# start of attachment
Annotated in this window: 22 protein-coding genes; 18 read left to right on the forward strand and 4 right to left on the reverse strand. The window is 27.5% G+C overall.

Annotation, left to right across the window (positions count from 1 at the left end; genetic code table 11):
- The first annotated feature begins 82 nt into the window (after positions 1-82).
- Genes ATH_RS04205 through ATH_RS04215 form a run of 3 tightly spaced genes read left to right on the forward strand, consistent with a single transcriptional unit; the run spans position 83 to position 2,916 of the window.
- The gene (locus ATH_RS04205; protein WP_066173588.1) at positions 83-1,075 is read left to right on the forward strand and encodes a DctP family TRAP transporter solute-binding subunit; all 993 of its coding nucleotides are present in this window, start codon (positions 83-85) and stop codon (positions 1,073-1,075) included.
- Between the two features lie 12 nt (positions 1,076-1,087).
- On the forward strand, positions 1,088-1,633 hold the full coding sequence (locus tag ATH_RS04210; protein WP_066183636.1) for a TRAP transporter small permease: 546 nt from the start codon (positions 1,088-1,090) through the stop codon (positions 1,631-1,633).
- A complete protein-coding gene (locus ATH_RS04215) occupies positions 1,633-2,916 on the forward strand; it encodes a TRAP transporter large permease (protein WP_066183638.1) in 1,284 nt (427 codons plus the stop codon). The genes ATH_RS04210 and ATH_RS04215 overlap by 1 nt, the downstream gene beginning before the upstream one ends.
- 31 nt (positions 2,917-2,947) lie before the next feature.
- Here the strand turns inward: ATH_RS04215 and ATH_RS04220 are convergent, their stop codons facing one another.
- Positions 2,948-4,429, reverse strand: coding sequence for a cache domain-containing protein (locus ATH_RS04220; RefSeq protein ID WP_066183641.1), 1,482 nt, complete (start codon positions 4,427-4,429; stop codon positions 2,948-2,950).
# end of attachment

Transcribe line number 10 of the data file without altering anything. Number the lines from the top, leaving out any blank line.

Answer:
- Here the strand turns inward: ATH_RS04215 and ATH_RS04220 are convergent, their stop codons facing one another.